3. Jed Lowrie, Astros (26.5 percent): OK, he's a shortstop, not a third baseman. But ESPN and other popular sites allow you play Lowrie at third, so take advantage of it. He's hitting .329 with 11 runs, three homers, nine RBI and a .927 OPS in 70 at-bats. He has decent pop (22 homers, 126 RBI and 121 runs in 878 career at-bats), but don't expect him to continue batting better than .300. Lowrie is a career .259 hitter.

4. Chipper Jones, Braves (36.6 percent): The oft-injured 40-year-old is hitting .273 with four homers and 14 RBI. Sure, he'll get hurt again. He's not going to come close to his .304 career average (Jones has batted .264, .265 and .275 the last three seasons). But he still provides some pop, which often is necessary from a corner infielder. 

5. Robert Andino, Orioles (26.4 percent): He's a second baseman who, like Lowrie, is eligible at third. Andino is off to a hot start -- a .342 average with an .831 OPS -- that doesn't mesh with his career norms (.253 average and .650 OPS). He won't help you in the power departments (Andino has one homer and seven RBI this season), but he can be an asset in steals, though that hasn't been the case yet this season. Andino stole 13 bases last season, but is just 0-for-1 in steal attempts in 2012.

Possibilities for deeper leagues

1. Chris Johnson, Astros (2.4 percent): His numbers are somewhat deceiving, since both of his homers and six of his 14 RBI came in one game -- Wednesday against the Mets. But Johnson does have an .807 OPS, and he was effective in 2010, when he batted .308 with 11 homers and 52 RBI in 341 at-bats. Last season, he was terrible (.251, .669 OPS, 97 Ks in 378 at-bats), and he strikes out too much (24 Ks in 90 at-bats this season). But if you're desperate, you could do a lot worse.

2. Matt Carpenter, Cardinals (7.2 percent): He's primarily a first baseman, but you should be able to play him at third. Carpenter is batting .279 with one homer, 14 RBI and an .823 OPS in 68 at-bats as a rookie. In the minors, he did it all -- a .300 average, 27 homers, 161 RBI, 19 steals and an .859 OPS in 1,180 at-bats.

3. Jack Hannahan, Indians (7.3 percent): He's been great in the clutch, going 8-for-13 with one homer and 12 RBI with two outs and runners in scoring position thus far. Aside from that, Supermannahan has been pretty mediocre -- with no other homers and three other RBI on the year. He's also a .234 career hitter.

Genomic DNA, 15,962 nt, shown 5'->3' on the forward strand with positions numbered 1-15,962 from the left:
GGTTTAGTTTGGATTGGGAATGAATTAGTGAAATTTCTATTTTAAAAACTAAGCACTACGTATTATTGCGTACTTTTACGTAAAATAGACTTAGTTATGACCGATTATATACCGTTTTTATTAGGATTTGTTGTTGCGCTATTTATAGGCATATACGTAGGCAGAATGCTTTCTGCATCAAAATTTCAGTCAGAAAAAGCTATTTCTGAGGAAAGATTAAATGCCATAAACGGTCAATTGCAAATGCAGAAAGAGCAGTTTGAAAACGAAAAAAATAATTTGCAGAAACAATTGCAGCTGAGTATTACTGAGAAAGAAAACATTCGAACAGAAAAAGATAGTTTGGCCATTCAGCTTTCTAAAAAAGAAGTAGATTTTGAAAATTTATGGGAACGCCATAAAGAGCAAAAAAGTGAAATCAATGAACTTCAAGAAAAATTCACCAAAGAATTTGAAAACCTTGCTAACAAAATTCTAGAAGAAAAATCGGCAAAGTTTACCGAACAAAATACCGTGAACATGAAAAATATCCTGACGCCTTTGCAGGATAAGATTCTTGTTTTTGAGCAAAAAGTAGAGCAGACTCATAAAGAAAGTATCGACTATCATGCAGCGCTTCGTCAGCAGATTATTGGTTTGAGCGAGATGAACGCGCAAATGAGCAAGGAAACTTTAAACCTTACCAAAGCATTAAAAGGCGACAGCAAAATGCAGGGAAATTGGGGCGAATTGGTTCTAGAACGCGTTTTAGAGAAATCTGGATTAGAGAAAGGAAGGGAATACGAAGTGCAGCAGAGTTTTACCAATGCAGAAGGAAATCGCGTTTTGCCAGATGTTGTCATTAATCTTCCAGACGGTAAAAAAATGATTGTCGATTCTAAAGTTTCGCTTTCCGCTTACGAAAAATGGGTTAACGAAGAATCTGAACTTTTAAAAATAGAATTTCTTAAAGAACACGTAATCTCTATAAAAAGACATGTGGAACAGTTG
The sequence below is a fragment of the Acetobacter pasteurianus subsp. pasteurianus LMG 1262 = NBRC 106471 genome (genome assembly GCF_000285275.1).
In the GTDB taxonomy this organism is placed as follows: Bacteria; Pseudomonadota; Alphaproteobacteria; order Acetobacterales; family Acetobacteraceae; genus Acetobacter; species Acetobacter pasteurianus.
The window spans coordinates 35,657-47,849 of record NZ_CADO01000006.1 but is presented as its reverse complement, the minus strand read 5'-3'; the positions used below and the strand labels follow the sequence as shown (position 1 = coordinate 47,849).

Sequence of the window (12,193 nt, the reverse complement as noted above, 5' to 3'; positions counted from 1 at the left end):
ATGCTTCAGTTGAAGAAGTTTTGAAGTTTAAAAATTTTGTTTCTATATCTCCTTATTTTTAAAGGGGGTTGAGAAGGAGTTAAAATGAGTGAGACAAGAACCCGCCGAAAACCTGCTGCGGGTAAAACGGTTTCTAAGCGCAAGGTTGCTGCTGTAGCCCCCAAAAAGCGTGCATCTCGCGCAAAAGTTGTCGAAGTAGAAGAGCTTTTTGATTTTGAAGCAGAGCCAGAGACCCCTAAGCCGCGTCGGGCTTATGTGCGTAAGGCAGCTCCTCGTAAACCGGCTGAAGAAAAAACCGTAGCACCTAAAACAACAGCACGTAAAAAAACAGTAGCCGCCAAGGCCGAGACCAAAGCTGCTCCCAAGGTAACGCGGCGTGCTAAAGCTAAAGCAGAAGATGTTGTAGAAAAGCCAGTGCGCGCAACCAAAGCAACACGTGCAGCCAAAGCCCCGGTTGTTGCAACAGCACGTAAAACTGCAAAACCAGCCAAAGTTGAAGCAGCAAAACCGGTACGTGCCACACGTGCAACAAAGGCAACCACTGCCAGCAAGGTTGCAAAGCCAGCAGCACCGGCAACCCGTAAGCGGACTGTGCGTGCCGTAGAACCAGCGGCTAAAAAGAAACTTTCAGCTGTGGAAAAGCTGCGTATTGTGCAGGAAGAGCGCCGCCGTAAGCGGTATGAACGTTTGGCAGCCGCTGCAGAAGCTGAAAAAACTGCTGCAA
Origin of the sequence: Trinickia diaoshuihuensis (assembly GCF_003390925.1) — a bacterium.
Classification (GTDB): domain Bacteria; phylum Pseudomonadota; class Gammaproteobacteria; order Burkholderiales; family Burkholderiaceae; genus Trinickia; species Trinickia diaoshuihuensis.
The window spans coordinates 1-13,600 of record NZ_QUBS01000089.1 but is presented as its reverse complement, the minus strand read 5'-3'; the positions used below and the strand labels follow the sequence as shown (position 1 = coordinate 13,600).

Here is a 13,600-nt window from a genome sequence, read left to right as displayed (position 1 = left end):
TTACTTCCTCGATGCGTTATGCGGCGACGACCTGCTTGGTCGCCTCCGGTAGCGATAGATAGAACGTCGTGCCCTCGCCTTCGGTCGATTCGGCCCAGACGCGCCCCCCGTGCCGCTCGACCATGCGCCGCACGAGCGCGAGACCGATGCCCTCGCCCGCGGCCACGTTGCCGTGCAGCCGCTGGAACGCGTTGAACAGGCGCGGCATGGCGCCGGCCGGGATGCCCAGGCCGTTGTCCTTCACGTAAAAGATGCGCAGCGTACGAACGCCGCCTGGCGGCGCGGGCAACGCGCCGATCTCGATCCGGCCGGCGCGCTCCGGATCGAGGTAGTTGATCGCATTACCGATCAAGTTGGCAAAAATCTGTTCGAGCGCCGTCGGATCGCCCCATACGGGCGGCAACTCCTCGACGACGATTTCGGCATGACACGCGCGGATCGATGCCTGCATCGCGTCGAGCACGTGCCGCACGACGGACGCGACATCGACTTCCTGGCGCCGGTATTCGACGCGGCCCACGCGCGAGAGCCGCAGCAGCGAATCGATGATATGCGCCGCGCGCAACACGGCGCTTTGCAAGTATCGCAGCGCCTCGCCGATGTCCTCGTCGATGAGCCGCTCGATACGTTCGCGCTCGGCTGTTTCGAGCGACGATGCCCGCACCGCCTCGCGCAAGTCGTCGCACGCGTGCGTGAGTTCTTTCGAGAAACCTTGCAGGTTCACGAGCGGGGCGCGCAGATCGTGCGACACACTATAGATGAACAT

4. Alex Liddi, Mariners (1.9 percent): He's a more dangerous play than the others on this list because the Mariners are deep at third with Liddi and Kyle Seager. But Liddi has been getting regular at-bats of late, and he's hitting .295 with two homers, five RBI, one steal and an .809 OPS in 44 at-bats. Two causes for concern: Liddi batted only .259 and struck out 170 times in Triple-A in 2011. But he was very good in three other categories -- 121 runs, 30 homers and 104 RBI -- last season.

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Tuesday, May 1, 2012

Fantasy baseball: Johnny Damon analysis

If you're tired of seeing Shelley Duncan bat .230 with a strikeout every 2.8 at-bats, the arrival of Johnny Damon to the Indians on Tuesday is welcome news.

If you're hoping for a significant boost to your fantasy baseball outfield, you likely will be disappointed.

Yes, Damon was productive with the Rays last season, batting .261 with 79 runs, 16 homers, 73 RBI and 19 steals.

However, he won't help you much in the power department -- he had a combined 24 homers in 1,121 at-bats in 2010 and '11, and his stolen-base total likely will be down significantly from a few seasons ago.

Damon hit 24 homers in 2009, a number that is deceiving because 17 were at Yankee Stadium, where he could take advantage of the short porch in right field. In the two seasons since, he averaged 12 homers, 62 RBI, 15 steals and 80 runs, and he batted .266 -- 20 points below his career norm.

In the last three seasons, Damon has averaged 17 steals -- down 10 from his three-year norm from 2006-08.

Even worse, in 75 at-bats at Progressive Field from 2007 to '11, he had zero homers and five RBI. In that span, he scored 12 runs, stole three bases and hit .293.

It's to be expected that Damon's numbers will be down across the board at age 38. But if he's not going to be a decent help in steals and batting average, he's not worth playing in almost any format.

Then there's the likelihood he will be in a left-field platoon with Duncan, with Damon getting the majority of the at-bats against right-handers, and we're left with little hope for fantasy success.

If you're desperate in an AL-only league, Damon could be a decent choice if he keeps his average in the .280 range and steals at least 15 bases.

In mixed leagues, you should keep him on your bench.